Police force keeps watch on sector shake-up plans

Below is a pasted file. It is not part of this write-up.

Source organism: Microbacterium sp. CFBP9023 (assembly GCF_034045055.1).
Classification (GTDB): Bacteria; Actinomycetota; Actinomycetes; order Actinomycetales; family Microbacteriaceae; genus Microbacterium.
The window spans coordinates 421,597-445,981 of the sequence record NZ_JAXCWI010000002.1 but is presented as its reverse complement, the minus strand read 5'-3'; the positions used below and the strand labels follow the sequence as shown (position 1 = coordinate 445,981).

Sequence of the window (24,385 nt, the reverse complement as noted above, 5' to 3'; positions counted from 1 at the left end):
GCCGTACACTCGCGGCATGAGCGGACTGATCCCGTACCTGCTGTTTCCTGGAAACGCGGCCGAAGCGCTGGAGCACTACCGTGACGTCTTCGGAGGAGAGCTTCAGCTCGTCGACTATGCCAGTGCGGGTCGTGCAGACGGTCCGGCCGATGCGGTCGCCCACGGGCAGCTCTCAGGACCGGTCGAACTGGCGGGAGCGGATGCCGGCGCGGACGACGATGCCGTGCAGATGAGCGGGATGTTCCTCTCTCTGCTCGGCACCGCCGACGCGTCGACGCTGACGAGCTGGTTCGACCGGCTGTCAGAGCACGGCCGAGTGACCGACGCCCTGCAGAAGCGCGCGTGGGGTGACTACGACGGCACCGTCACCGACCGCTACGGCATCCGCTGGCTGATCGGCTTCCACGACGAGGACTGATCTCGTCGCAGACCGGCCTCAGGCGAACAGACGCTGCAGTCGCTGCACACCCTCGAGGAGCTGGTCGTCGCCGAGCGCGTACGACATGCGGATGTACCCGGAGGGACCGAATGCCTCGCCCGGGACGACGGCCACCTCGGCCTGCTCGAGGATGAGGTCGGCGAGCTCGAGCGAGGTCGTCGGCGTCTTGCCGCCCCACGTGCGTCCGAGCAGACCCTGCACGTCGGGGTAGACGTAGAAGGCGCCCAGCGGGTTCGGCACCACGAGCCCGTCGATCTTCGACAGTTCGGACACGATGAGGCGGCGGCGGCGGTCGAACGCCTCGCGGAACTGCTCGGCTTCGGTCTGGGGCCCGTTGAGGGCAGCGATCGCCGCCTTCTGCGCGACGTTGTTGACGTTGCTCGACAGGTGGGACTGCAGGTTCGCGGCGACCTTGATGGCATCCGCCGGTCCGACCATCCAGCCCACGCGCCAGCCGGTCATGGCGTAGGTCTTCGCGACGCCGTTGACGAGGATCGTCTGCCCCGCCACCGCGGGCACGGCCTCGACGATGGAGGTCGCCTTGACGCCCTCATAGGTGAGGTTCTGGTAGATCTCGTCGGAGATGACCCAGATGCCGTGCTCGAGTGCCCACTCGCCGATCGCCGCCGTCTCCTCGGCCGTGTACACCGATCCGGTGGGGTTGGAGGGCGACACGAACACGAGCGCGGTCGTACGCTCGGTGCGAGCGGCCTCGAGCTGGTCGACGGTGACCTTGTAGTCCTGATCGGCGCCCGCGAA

first_imgDavid Blunkett’s plans to overhaul the police in a bid toimprove efficiency and crime fighting ability will provide the force’s HRdepartments with a major challenge over the next 12 months. By Ross WighamThe police force faces a period of huge culture change during 2002 followingthe Home Secretary’s radical proposals to revamp the force. David Blunkett’s 10-point plan for reform, which includes introducingperformance-related pay and tackling under-performing forces, is the subject ofdelicate negotiations between the Home Office and the Police Federation. The federation, which represents 125,000 rank and file officers, isconcerned the reforms could drive down standards and force officers to worklonger hours for less money. It is also unhappy about Blunkett’s plan to recruit thousands of civiliansas uniformed police officers, which is one of the key aspects of the reforms. HR will have to take a lead role in ensuring the reforms, which are underconsultation until mid-February, are introduced effectively. Ian Todd, chief superintendent for personnel at Northumbria Police – theonly force in the country to have seen nine years of crime reduction – broadlysupports the proposed reforms, but stressed their success will depend on howthey are implemented. “There are several big questions. We’ve got some general steers onwhat’s going to happen, but the devil will be in the detail,” he said. Todd is not opposed in principle to one of the major proposals – to employcommunity wardens with police powers – although he thinks there are questionsto be answered before they can be introduced. “This may be part of the police force’s evolution, but we need to knowwhat powers they [the community wardens] will have, because it raises all sortsof HR issues like health and safety and training,” he said. “I’m certainly not against the idea, but we need to know more. Who willtrain them and who will be responsible for them? “There are lots of personnel issues we have to deal with, like what therewards will be and where their powers stop. “Also, what if they’re injured on duty? There’s lots of work to be donebefore it can be fully implemented.” The Northumbria force has already trained 30 community wardens tocrime-prevention standard. They operate in Blyth Valley and Morpeth and theyare there to help reduce crime and have a visible presence. They have no police powers, but wear an identifiable red uniform and arepaid by the local council. Todd believes plans to overhaul traditional work practices are overdue. Heexplained, “Speaking as a personnel office in the police, our regulationsare outdated and restrictive and the time is now right to look at them andmodernise them. “At Northumbria, we’ve been embracing the strategic HR policies liketraining, job sharing and better hours. These changes will help bring togetherthe strategic strands of HR management in the force.” Northumbria has already transformed the way it manages sickness absence withdramatic results, and Todd has no doubt that all forces will benefit from theplanned occupational health strategy. “We’re second in the country for reducing sickness. We introducedrobust policies and we have doctors, welfare officers and nurses on our staff.The force should look at a holistic approach to OH policy,” he said. “Frankly, I don’t know how some forces can do without these measures.After we implemented them, we reduced the average time off sick from 12 days toeight, at a saving of £2.8m.” The Association of Chief Police Officers also backs the reform plans,providing there are sufficient resources to ensure they are introduced effectively.Sir David Phillips, Acpo president and Chief Constable of Kent Constabulary,said, “The Government’s proposals contain much that we support. As leadersof the police service, we recognise the need to enhance the professionalism ofpolicing. We want to provide the public with a better-skilled, better-trainedservice, which is properly resourced. “The significant aspects of this programme are about the investment inpolicy development, training and skills, providing a workforce to match thecomplexity of the problems we face in tackling crime and disorder in such adiverse society. “It is unfortunate that the White Paper is rather weak on resources. Ifwe have to wait for the spending review of 2005-06 for investment in trainingand technology, we are planning for a slow start.” Acpo is firmly behind the plans to modernise work practices and the rewardsystem – including performance-related pay. Phillips said, “We also need to become more flexible in how we useresources. That is why it is important to overhaul our approach to regulationsand allowances so the right skills can be properly rewarded and we can use ourstaff to best advantage.” Fred Broughton, chairman of the Police Federation, is worried Blunkett’splans will hit officers in the pocket and damage morale. Although the federation is optimistic that a provisional agreement on payand conditions reached at a meeting of the Police Negotiating Board on 27December will prove acceptable to members. It includes an increase in pensionable pay, a competency based pensionableincrease at the top of the pay scale and special priority payments forfrontline officers. The Police Federation backs the use of neighbourhood wardens for patrollingcrime-ridden council estates, but believes there is a limit to the powers androle that non-police personnel should be given. Broughton said, “At the very time the Government is seeking to improvestandards, it will be diluting them if it invests powers in non-policepersonnel. “The ability to intervene in sensitive and sometimes potentiallyhostile situations should only be carried out by those holding the office ofconstable with all the responsibilities that carries.” The federation concedes sickness absence rates need to be improved, butwants assurances that officers will benefit from increased support. “Policing, by its very nature, is a difficult, dangerous and stressfuloccupation undertaken in all weather, during anti-social hours and involving agreater degree of risk than virtually any other profession,” Broughtonsaid. “While we acknowledge that improvements in sick rates are needed, it isimperative they are accompanied by access to effective occupational healthtreatment and speedy access to the NHS.” He does not believe that his members have anything to fear from plans forincreased scrutiny by the Standards Units. “Monitoring performance in the force is nothing new for the service.Results have been scrutinised vigorously through performance indicators foryears and all forces are subject to review. “Crime and clear-up rates for individual divisions are alreadypublished,” Broughton added. 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